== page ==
The Department for Work and Pensions (DWP) has admitted making no attempt to research why spending on out-of-work disability benefits has risen significantly in recent years, despite planning “horrendously dangerous” cuts after the next election.
Earlier this month, work and pensions secretary Mel Stride revealed proposals that would make it significantly harder for many disabled people to secure the highest rate of support and avoid being forced to carry out work-related activity.
Disabled activists raised serious concerns about what they said were “cynical” and “horrendously dangerous” attempts to make new government cuts by tightening the work capability assessment (WCA).
A DWP press release announcing the proposals highlighted a real-terms increase in spending on “incapacity benefits” from £15.9 billion in 2013-14 to £25.9 billion this year, while Stride told MPs that the proportion of disabled people “being given the highest level of award and deemed to have no work-related requirements at all” had risen from 21 per cent in 2011 to 65 per cent last year.
He said the situation was “excluding significant numbers of people from receiving employment support” and was “holding back the labour market and the economy”.
But he did not tell MPs that the early 2010s saw the beginning of years of activism and research that exposed the links between the WCA and hundreds, and probably thousands, of deaths of claimants.
That activism eventually forced DWP ministers to ease the harshness of the assessment and make it easier to qualify for the employment and support allowance (ESA) support group and avoid work-related conditions, although the test continued to be linked to serious harm and multiple deaths.
A consultation on the latest proposed changes – which would not be introduced until after the next general election – ends on 30 October*.
Some researchers and campaigners believe a key reason for the increased number of people receiving out-of-work disability benefits – and non-income-related disability benefits such as personal independence payment – in the last three years is the impact of the pandemic.
But Stride did not seem to be basing his proposals for a stricter WCA on any DWP research, instead appearing to focus on the need to cut government spending, despite the likely impact on those who would lose support.
Following his comments, Disability News Service (DNS) submitted a freedom of information request to DWP, aimed at discovering what research the department had carried out in the last three years into the reasons for the sharp rise in the number of people needing to rely on ESA and the disability element of the new universal credit.
But in a response to that request, DWP has now admitted to DNS that it “does not have specific research on this matter”, even though the department plans to make it more difficult for disabled people to claim support if they cannot work for health or impairment-related reasons.
DWP said that it “draws” instead on “the wealth of data” produced by the Office for National Statistics, the Office for Budget Responsibility (OBR) and others.
It highlighted OBR’s Fiscal Risks and Sustainability report, which was published in July and includes a lengthy chapter on “inactivity and health”.
The OBR chapter includes detailed analysis of data relating to people reporting long Covid symptoms, NHS waiting-lists, the rise in caseloads for incapacity benefits and personal independence payment, rates of benefit sanctions, and the rise in health-related inactivity.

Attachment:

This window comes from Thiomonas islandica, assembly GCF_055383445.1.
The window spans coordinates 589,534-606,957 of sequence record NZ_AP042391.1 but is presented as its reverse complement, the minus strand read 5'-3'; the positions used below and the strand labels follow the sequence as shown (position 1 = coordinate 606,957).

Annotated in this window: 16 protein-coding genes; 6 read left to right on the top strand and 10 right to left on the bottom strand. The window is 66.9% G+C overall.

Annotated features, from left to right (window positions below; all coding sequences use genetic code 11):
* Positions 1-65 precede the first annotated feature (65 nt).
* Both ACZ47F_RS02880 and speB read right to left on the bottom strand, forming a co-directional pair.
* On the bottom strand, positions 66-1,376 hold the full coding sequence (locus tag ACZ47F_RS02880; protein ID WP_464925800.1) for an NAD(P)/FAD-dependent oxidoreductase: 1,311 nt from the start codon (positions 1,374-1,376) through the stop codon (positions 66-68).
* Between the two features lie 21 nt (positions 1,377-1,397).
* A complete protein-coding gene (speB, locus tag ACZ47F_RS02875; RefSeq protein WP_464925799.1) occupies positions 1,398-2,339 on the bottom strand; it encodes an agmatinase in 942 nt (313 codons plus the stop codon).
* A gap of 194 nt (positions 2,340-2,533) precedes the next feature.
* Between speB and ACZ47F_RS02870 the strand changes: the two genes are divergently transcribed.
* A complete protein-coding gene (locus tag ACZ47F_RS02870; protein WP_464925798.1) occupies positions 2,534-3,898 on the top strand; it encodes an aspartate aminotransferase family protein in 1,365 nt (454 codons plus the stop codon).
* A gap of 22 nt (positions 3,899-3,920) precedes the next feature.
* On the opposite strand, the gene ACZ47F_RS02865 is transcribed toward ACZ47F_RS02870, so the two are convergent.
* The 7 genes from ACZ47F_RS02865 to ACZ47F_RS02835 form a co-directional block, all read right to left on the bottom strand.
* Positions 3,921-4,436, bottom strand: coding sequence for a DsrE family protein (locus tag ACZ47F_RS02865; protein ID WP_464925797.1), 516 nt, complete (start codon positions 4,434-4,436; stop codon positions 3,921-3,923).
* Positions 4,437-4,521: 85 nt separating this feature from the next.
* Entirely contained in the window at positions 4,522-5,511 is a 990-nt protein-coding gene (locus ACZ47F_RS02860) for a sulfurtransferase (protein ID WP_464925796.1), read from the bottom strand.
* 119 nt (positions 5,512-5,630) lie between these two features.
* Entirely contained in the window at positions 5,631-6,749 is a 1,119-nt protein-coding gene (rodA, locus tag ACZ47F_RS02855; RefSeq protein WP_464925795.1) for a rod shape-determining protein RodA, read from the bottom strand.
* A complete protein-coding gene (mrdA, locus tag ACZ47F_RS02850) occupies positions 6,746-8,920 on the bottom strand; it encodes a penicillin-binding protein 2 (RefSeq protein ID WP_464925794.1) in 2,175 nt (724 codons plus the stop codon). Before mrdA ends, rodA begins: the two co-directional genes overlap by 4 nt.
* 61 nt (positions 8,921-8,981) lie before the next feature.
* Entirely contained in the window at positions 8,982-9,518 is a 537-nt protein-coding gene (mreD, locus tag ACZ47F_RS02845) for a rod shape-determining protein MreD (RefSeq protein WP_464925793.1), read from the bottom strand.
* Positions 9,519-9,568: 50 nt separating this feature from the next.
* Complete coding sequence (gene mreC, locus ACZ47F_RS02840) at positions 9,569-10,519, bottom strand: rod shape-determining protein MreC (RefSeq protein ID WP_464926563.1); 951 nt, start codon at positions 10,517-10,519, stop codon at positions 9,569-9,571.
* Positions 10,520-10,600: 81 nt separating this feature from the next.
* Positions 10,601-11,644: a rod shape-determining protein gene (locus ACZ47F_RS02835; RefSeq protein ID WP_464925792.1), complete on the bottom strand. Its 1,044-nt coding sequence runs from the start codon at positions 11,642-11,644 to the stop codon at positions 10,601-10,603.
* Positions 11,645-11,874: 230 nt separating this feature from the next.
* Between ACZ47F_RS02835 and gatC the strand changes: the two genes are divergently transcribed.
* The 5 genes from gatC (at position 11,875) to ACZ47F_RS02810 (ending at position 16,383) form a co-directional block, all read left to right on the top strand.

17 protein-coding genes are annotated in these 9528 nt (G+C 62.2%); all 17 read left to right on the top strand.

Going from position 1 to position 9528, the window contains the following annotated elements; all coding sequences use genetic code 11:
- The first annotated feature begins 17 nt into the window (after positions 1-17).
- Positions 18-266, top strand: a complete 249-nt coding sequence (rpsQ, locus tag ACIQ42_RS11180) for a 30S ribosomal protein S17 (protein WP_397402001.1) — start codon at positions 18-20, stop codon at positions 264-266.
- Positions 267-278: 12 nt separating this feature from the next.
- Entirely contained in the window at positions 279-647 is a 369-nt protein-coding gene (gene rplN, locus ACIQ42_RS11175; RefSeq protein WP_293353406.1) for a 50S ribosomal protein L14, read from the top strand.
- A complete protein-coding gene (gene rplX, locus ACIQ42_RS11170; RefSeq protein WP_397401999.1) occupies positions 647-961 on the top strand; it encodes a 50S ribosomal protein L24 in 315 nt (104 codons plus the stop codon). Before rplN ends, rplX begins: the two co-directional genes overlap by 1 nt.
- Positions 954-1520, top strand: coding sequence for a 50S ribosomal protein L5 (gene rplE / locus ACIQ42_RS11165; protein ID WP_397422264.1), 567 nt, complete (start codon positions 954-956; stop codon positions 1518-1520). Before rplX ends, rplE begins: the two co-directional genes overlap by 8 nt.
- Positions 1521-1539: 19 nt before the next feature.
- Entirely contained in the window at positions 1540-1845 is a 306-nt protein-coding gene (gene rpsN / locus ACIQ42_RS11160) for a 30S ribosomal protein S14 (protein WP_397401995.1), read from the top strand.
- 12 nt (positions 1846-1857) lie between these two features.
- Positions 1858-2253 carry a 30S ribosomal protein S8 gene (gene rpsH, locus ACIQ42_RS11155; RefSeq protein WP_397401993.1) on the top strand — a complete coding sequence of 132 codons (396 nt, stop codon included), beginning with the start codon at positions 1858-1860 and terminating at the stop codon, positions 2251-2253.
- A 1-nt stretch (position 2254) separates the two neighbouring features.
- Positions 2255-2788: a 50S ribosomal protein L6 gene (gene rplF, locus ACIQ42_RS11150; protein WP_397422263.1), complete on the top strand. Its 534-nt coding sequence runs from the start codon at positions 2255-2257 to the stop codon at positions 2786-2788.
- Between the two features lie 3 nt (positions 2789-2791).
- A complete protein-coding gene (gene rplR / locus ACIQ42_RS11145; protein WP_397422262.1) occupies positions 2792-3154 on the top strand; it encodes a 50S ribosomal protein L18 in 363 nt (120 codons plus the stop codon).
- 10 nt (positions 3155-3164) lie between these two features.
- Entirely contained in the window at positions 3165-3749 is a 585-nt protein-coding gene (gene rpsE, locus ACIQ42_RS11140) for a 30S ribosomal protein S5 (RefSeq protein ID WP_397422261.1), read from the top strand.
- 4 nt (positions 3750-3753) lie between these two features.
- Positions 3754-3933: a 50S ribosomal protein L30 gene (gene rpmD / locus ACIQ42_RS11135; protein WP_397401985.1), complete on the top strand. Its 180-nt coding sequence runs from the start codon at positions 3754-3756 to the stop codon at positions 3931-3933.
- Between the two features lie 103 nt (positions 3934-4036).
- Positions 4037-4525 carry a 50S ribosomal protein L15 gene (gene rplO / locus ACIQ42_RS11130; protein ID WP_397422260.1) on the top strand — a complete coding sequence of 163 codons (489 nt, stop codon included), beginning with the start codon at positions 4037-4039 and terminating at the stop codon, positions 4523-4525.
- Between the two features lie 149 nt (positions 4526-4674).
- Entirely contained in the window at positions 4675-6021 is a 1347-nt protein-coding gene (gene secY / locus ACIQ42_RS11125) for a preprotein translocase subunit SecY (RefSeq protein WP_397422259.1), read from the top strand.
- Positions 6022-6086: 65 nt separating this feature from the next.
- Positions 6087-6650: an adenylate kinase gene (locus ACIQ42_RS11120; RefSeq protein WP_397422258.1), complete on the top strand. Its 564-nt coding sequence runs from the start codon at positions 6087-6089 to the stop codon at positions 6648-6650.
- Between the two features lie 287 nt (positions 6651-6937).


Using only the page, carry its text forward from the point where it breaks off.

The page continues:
But the chapter repeatedly makes clear that the analysis can draw no firm conclusions about why spending on ESA and disability- and health-related universal credit has risen so sharply in the last few years.
It uses phrases such as “would suggest”, “looks unlikely”, “it is possible”, “could plausibly have played a role”, “may have”, “might have”, and “there appears to be limited evidence” in its analysis.
But the report is clear that ONS figures show the number of people “citing long-term sickness as their main reason for being inactive has proven to be the most significant and persistent legacy of the pandemic, rising steadily over the past three years and by 440,000 by early 2023”.
It is also clear that “the increase in inactivity due to long-term sickness since 2019 has been concentrated among those who previously worked in lower-paid occupations”.
Ellen Clifford, author of The War on Disabled People and a member of the national steering group of Disabled People Against Cuts, said: “The rhetoric amplified by the Tory government has absolutely no place within any evidence-based system of policymaking.
“The amplification by the right wing over the so-called rise in sickness benefits is an ideological distraction.
“The government thinks they can get away without evidence base or economically-logical arguments. We have to prove them wrong.”
DWP refused this week to address concerns that it was planning potentially dangerous cuts to spending on incapacity benefits and a tightening of the WCA without undertaking research to discover why disabled people have been claiming those benefits in larger numbers, and whether it was safe to introduce its cuts and reforms.
But a DWP spokesperson said in a statement: “We know that one in five people on an incapacity-related benefit would like to work at some point in the future, but fewer than one in a hundred move into employment every month.
“That is why we are consulting on reforms to work capability assessments and will take the time to ensure any subsequent changes are implemented safely.”
*Any organisation that needs help responding to the consultation can access free, confidential email support from the independent benefits advice website Benefits and Work
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